Number of measles diseases increased tenfold in 2013

We are searching data for your request:

Forums and discussions:
Manuals and reference books:
Data from registers:
Wait the end of the search in all databases.
Upon completion, a link will appear to access the found materials.

Number of measles diseases increased tenfold in the past year

The number of measles diseases rose sharply in Bavaria last year. There were around ten times as many cases in the Free State in 2013 as in the previous year. This is the highest level since 2002.

Number tenfold compared to the previous year
The number of measles diseases increased significantly in Bavaria in 2013. There were about ten times as many cases compared to the previous year. This is the highest level since 2002. As reported by the State Office for Health and Food Safety (LGL) on Friday in Erlangen, a total of 786 people in the Free State suffered from the infectious disease. The number of cases fluctuates strongly from year to year. Measles has been one of the notifiable diseases since 2001.

Upper Bavaria especially affected Last year, Upper Bavaria was particularly hard hit. In this region alone, 703 cases were registered by the health authorities. "There are very few people vaccinated against measles there," said a LGL spokeswoman. In addition to the city of Munich, Landsberg am Lech was badly affected because measles broke out at a school there and quickly spread among the students.

Young people and young adults are becoming increasingly ill According to LGL President Andreas Zapf, young people and young adults are increasingly contracting measles. The proportion of non-vaccinated people in this age group is particularly large, larger than, for example, among children. According to the LGL, about 90 percent of preschool and sixth graders are now vaccinated against measles, but only 48 percent of 30 to 39 year olds. Therefore, this age group in particular is advised to be vaccinated.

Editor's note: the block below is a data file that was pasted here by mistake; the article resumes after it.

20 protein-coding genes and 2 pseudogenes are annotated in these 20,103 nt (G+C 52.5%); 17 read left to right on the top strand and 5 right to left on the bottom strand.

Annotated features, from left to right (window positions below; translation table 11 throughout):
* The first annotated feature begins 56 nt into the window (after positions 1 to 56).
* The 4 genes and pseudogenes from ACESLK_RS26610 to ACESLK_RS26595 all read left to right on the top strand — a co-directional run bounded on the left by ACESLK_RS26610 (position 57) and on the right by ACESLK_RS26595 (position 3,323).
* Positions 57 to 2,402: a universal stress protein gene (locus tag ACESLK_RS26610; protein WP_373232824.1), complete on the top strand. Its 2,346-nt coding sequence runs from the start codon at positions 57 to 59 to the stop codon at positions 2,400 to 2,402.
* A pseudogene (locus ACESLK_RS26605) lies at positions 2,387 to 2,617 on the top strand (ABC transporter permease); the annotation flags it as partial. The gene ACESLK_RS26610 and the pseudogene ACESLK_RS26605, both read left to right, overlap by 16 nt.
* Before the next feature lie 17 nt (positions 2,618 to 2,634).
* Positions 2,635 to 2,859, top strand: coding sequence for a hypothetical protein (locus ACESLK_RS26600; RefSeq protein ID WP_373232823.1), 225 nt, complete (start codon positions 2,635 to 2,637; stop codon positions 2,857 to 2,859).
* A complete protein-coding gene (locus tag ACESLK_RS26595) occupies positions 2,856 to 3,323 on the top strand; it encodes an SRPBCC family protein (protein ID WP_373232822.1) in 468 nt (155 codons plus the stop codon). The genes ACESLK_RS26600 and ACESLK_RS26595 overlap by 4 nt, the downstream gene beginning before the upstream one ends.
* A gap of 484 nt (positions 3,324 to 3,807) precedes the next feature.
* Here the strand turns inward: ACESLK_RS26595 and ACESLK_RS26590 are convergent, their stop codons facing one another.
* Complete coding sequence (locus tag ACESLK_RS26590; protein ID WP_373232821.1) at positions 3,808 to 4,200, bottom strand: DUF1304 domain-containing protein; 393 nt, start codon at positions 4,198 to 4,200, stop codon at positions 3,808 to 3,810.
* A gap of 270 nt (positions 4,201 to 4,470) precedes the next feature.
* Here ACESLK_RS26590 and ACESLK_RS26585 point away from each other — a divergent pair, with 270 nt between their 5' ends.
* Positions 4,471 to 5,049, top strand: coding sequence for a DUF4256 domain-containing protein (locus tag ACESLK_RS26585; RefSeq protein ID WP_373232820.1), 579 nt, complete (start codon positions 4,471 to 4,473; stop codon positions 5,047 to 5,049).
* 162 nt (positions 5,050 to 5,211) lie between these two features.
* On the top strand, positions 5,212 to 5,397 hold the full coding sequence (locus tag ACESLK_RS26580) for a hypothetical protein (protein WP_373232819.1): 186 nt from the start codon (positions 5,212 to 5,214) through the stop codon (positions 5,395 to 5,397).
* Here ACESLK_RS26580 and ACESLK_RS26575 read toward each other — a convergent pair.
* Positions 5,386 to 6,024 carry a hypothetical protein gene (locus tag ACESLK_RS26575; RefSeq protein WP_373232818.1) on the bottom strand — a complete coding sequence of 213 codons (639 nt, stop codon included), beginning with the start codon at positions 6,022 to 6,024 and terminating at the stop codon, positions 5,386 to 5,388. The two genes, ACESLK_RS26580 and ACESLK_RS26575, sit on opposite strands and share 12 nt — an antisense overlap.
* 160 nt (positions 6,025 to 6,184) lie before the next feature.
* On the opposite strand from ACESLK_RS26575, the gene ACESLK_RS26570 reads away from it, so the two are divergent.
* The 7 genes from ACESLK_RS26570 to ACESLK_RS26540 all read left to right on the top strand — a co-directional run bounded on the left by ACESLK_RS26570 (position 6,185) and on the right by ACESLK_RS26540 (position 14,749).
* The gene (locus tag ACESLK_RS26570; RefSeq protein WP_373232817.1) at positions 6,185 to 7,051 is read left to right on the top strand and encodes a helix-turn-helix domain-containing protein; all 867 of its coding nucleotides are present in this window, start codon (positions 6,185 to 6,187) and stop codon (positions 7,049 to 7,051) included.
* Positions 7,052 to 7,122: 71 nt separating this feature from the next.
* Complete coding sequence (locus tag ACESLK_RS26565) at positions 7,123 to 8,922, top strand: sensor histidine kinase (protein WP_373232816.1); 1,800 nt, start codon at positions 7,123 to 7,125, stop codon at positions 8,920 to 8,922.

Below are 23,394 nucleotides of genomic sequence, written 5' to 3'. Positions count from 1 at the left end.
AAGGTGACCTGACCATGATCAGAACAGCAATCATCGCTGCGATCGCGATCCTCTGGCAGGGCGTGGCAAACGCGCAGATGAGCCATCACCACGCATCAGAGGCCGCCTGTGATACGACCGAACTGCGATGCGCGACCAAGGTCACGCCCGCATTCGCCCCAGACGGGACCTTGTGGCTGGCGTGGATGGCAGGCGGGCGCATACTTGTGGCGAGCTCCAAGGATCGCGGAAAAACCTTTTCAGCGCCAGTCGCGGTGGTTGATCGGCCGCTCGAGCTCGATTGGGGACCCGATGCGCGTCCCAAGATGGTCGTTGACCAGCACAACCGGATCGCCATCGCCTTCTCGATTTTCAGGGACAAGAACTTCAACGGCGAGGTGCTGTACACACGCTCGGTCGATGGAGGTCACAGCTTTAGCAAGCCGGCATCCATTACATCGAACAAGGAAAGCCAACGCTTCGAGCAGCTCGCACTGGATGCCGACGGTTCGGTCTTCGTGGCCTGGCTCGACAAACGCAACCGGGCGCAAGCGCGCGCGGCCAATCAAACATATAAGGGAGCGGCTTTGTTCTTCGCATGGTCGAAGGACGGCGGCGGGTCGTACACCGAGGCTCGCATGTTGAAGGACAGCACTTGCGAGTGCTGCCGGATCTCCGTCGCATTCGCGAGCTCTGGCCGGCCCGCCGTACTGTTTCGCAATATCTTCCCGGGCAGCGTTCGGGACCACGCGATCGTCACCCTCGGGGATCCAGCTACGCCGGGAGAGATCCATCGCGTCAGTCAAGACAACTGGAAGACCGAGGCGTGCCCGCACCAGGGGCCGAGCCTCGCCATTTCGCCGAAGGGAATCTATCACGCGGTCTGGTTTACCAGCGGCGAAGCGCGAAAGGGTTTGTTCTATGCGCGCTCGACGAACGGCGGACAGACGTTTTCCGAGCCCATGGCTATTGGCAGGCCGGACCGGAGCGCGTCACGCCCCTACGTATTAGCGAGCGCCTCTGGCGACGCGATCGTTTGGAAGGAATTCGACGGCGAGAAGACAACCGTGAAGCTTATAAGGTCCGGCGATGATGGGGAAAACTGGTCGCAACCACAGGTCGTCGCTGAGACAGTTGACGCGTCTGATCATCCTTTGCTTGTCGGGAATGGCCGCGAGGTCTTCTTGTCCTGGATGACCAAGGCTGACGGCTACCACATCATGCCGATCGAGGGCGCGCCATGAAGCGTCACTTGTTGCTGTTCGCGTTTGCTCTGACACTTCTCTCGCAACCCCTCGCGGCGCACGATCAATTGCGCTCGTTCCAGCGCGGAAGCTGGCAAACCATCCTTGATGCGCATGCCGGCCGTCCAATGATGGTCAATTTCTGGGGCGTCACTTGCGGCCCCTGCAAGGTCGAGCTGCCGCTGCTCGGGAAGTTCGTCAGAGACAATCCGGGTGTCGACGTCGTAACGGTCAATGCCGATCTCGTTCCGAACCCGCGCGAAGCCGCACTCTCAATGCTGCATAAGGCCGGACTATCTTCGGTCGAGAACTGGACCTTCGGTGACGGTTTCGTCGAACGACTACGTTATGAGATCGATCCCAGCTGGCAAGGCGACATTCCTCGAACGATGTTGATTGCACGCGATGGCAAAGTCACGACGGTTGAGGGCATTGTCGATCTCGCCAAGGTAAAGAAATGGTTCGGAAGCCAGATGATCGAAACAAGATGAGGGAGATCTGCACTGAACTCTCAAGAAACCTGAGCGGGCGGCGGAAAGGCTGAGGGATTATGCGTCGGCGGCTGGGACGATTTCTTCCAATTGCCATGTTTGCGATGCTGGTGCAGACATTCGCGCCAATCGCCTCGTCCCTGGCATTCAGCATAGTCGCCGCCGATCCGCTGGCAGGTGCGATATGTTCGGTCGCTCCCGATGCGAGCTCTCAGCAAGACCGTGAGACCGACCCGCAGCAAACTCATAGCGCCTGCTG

One of the main causes of death in children According to the LGL, measles is one of the most contagious infectious diseases. Even if, according to a current estimate by the World Health Organization (WHO), the number of measles deaths has dropped significantly worldwide, the disease remains a major threat. Although there has been an effective vaccine for 40 years, measles is still one of the main causes of death in children worldwide.

Quadruple vaccine In addition to the typical red spots on the skin, fever, conjunctivitis as well as runny nose and cough usually occur at the onset of the disease. The human immune system is weakened for around six weeks, and measles disease can also lead to pneumonia, otitis media and diarrhea, sometimes to brain inflammation. In Germany you can now get a quadruple vaccine against measles, mumps, rubella and chickenpox. (ad)

Image: Cornelia Menichelli /

Author and source information

Video: More than 110,000 measles cases reported globally in Q1, 300% increase on-year: WHO

Previous Article

Nationwide campaigns for the nuclear phase-out planned

Next Article

Stem cell therapy makes hair grow again